Probably he is dating the German’s first contact with an advanced civilization to the Battle of Teuroberger Wald and Hermann the German, though the Rhenish tribes had been picking up bits of Roman civilization for a while even then. That would put their “fully civilized” somewhere around AD1000 and the Battle of Lechfeld.. And indeed the cities of the North become prominent after this time. The Britons had an earlier start, since they had been fully conquered. The Gauls and Iberians, we learn from Peter Brown’s TheWorld of Late Antiquity began speaking Latin and calling themselves Romans only in the fourth century AD, and began providing the Latin world with pagan rhetors and Christian bishops.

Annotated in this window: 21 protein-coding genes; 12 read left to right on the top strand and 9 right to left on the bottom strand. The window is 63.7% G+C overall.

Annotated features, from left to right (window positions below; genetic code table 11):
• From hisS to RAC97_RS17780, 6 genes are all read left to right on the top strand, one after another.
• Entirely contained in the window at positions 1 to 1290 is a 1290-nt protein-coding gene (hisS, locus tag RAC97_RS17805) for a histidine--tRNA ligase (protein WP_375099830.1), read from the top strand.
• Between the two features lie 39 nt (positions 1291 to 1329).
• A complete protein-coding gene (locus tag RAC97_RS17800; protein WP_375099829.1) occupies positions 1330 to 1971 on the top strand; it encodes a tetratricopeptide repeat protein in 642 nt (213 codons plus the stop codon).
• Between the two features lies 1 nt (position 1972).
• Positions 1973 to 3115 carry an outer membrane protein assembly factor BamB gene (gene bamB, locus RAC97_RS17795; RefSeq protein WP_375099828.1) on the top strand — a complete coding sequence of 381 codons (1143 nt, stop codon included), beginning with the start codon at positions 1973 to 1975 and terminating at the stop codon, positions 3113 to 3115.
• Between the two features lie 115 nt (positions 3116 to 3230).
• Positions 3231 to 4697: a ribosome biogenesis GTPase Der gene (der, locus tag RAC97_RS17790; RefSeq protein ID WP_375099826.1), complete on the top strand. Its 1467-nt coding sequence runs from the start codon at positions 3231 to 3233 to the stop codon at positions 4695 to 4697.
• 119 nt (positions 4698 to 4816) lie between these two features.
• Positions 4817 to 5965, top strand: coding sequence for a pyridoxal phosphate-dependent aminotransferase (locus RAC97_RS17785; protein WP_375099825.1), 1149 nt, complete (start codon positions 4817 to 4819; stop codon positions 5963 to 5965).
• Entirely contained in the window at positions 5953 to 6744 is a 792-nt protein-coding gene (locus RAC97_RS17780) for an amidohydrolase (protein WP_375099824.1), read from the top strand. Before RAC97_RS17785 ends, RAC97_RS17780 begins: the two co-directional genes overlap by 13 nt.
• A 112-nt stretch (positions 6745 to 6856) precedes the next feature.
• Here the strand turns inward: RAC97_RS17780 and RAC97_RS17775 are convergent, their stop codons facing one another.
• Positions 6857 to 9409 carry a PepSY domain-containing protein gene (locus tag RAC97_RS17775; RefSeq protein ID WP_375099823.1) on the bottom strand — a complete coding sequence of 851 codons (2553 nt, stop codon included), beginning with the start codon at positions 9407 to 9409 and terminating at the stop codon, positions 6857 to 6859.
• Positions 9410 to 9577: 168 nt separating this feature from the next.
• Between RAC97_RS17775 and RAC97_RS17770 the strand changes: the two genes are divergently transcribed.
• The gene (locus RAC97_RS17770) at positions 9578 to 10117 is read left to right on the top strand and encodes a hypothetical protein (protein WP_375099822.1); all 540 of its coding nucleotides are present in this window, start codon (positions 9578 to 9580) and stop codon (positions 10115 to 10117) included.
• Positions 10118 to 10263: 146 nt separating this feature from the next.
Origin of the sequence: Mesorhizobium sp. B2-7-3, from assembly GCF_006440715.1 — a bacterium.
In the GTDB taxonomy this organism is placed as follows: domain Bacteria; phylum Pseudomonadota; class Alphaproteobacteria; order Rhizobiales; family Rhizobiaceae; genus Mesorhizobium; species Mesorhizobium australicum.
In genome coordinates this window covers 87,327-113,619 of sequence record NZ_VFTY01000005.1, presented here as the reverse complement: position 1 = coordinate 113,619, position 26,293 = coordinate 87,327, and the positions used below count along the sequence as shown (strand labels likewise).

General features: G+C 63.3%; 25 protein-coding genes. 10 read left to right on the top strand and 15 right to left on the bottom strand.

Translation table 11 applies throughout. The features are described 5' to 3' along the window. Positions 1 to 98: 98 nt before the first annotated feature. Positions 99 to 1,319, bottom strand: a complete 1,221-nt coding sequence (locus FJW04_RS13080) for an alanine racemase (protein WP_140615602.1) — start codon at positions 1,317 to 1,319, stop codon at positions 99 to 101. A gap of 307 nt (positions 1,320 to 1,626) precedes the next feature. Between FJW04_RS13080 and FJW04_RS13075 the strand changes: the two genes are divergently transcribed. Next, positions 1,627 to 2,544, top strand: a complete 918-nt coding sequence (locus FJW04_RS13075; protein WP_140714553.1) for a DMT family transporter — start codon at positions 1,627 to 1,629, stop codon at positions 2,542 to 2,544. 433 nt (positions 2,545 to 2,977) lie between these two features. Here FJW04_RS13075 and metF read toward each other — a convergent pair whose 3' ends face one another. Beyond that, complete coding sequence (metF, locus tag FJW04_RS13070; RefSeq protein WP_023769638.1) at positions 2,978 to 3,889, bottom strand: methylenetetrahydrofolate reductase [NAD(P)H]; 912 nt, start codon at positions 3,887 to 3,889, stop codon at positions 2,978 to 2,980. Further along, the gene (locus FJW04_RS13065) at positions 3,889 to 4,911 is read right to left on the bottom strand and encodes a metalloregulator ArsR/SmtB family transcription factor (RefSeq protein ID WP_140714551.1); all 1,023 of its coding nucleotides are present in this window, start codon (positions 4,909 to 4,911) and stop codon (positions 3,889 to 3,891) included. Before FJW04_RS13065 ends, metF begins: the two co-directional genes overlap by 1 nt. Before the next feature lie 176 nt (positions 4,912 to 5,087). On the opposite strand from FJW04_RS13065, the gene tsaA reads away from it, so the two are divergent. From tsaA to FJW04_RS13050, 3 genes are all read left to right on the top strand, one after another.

• Alma Peregrina

        Iberians only began speaking Latin in the fourth century AD? I learn something new everyday! I thought that Lusitania was conquered through romanization, so I automatically assumed that meant incorporating the roman language.

        But please tell me: why did Iberians and Gauls only begin speaking Latin when the Roman Empire’s power was on its clear decline?

        God bless.

        • Ye Olde Statistician

          The localism of the early empire — effectively a federation of city states under the imperial umbrella — gave way as Roman citizenship was extended to more and more people and senators were being made in the provinces to a devotion to the person of the Emperor as the unifying principle and the legend in the West of Romania Aeterna. The Peter Brown book mentioned above contains details.

        • http://losthunderlads.com LosThunderlads